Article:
Hispanic, Latino Evangelical Leaders Back High Court Pick Sotomayor

The two largest networks of Hispanic and Latino evangelicals in America revealed their thoughts on Judge Sonia Sotomayor this week after looking into the Supreme Court nominee's background and past decisions.

And both were filled with high praise and celebration over President Obama's pick in stark contrast to the heavy opposition and criticism that quickly came from their white counterparts.

"First, as a Hispanic American, we celebrate her nomination. Her journey is our collective journey," said the Rev. Samuel Rodriguez, president of the National Hispanic Christian Leadership Conference (NHCLC), in a released statement.

Shortly after, the Rev. Miguel Rivera, president of the National Coalition of Latino Clergy & Christian Leaders (CONLAMIC), said leaders of his organization "are delighted" about Sotomayor's nomination and are calling on the U.S. Senate to confirm her nomination prior to the August break so that she may join the court prior to the October Term.

"We deem Judge Sonia Sotomayor highly qualified to be a Supreme Court Justice," stated Rivera on Thursday.

Though a number of evangelical leaders have come out in opposition of Sotomayor over comments she made on legislating from the bench and over concerns raised on whether or not she'll be impartial as a justice in light of a past case involving minorities, CONLAMIC said they had carefully reviewed Sotomayor's numerous decisions and statements and found that the judge "follows well-established precedent in the U.S. Court of Appeals for the Second Circuit, and the United States Supreme Court."

"In strictly adhering to precedent, regardless of result, Judge Sotomayor demonstrated that she is not a judicial activist who seeks to impose a particular outcome based on her beliefs, but rather a judicious jurist who applies established law to the cases before her. CONLAMIC is confident that she has a restrained approach to the law," stated the organization, which claims to represent 20,000 churches in 34 states.

The NHCLC, meanwhile, rejected the "far left" and "radical pro-choice" label that some critics have slapped on the "strong" Puerto Rican Catholic.

NHCLC CEO Dr. Jesse Miranda said he is "confident that her record on life will demonstrate her Catholic values" and NHCLC Chairman Dr. Gilbert Velez added that, from the information their organization has acquired so far, Sotomayor comes across as a moderate.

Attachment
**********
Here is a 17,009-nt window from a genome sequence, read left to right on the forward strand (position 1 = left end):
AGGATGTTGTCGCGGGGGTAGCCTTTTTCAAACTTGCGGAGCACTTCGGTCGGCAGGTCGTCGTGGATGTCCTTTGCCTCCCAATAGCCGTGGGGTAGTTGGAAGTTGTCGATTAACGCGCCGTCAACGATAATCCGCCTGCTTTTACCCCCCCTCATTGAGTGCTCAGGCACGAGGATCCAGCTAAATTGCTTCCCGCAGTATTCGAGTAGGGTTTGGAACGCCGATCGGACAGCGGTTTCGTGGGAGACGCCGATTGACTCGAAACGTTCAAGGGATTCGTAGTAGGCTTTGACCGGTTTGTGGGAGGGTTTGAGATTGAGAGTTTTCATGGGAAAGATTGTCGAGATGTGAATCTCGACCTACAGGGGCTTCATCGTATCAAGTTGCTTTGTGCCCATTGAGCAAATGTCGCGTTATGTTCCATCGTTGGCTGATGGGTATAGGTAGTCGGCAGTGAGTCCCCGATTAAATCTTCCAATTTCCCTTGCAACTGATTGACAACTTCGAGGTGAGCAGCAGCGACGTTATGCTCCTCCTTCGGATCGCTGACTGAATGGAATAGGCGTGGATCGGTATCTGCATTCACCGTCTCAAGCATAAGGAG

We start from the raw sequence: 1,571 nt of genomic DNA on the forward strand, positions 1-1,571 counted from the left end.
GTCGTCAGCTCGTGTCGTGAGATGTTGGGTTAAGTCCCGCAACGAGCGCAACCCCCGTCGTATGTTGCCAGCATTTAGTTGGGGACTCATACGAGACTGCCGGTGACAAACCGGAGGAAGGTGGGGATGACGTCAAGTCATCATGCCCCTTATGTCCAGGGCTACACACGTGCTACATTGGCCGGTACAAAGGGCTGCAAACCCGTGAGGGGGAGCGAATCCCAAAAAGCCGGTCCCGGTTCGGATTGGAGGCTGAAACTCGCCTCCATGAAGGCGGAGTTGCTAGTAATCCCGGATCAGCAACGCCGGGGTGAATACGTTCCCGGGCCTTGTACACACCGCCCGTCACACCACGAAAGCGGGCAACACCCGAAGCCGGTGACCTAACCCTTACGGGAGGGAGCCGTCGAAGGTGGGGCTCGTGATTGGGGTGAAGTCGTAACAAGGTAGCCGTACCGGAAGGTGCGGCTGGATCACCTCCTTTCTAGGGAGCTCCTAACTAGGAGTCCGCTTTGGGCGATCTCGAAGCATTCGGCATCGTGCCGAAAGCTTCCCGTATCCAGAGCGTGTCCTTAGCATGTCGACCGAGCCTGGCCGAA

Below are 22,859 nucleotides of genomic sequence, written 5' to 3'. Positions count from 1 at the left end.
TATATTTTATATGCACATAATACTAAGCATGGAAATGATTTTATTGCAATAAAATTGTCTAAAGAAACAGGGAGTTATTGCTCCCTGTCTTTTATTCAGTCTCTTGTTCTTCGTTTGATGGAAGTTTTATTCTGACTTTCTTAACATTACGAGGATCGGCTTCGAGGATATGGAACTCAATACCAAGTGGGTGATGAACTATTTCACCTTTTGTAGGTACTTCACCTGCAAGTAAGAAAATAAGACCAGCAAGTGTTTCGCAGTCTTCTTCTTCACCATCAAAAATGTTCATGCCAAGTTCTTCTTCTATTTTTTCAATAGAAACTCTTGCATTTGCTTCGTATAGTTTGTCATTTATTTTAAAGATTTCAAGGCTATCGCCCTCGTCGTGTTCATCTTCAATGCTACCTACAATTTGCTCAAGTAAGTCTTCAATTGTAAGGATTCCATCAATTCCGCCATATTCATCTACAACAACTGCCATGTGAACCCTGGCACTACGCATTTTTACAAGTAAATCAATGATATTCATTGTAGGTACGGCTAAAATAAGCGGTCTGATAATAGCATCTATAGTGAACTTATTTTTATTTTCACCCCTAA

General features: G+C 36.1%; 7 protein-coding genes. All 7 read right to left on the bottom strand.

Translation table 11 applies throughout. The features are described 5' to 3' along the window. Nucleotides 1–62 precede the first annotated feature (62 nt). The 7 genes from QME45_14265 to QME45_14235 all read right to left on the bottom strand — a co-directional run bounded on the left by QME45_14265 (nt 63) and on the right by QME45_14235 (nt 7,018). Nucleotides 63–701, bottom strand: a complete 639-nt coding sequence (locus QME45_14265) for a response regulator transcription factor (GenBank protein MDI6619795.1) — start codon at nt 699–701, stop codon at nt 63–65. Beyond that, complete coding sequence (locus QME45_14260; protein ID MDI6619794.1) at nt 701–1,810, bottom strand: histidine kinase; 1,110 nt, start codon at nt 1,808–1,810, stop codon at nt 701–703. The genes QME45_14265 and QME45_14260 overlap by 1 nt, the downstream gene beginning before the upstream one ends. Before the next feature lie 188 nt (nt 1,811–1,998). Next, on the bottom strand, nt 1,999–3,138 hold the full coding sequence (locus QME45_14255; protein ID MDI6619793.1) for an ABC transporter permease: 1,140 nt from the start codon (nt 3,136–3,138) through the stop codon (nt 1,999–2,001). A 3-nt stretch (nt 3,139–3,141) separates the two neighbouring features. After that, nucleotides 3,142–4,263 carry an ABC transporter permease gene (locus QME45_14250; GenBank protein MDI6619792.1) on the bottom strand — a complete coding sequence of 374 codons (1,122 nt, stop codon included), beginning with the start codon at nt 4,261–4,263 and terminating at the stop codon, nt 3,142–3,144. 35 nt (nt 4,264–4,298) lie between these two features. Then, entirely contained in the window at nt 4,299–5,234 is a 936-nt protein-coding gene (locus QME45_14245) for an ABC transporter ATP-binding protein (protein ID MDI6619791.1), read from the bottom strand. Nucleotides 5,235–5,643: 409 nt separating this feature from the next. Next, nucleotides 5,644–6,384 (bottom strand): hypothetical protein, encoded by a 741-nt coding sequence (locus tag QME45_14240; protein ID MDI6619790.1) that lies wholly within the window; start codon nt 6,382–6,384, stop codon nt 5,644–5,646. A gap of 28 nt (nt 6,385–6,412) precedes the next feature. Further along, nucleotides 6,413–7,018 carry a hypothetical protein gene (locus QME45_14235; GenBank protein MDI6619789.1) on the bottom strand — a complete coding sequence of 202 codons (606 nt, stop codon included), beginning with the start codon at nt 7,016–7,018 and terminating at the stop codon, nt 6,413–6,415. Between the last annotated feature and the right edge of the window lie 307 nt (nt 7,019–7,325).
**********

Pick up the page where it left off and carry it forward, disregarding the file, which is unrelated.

"Accordingly, we stand prayerfully and cautiously optimistic of her nomination and render prayerful support," added Velez, whose group is often at odds with NHCLC as the former claims to be the nation's largest Hispanic Christian organization and the latter the nation's largest Latino Christian organization.

NHCLC, which often refers to itself as a sister organization of the National Association of Evangelicals (NAE), claims to represent 18,000 Hispanic churches and 75 denominations in addition to faith-based organizations, institutes, networks, congregations, and active laity.

Though CONLAMIC and the NHCLC have come to an agreement on Sotomayor, other evangelicals remain opposed, for the most part, to the federal appeals court judge.

Since Obama announced Sotomayor as his first high court nominee last Month, there have been a number of concerns that have come out, including a 2001 speech in which she said she hoped the rulings of a "wise Latina" would be better than those of a white male without similar experiences as well as her rejection of claims filed by fire fighters who said they were not promoted because the city council feared being sued for racial discrimination as no black firefighters scored well enough to be promoted.

"The Ricci case has now gone before the U.S. Supreme Court, and the majority of the justices have given every indication that they are going to give the New Haven firefighters the justice they were so casually denied by Ms. Sotomayor," noted Dr. Richard Land, president of the Southern Baptist Convention's Ethics & Religious Liberty Commission.

Despite concerns, the Democrat-controlled Senate is expected to confirm Sotomayor, though when that is remains uncertain.

While Democrats are pushing for July hearings and a summertime vote, the GOP wants to wait until September, citing the judge's voluminous record during nearly 17 years on the bench.

President Obama, one day after high court Justice David Souter announced his intention to retire, said he hopes to swear in a replacement in time for "him or her" to be seated by the first Monday in October – when the high court's new term begins.

According to Sotomayor, the White House had contacted her about serving on the high court four days before Souter's announcement.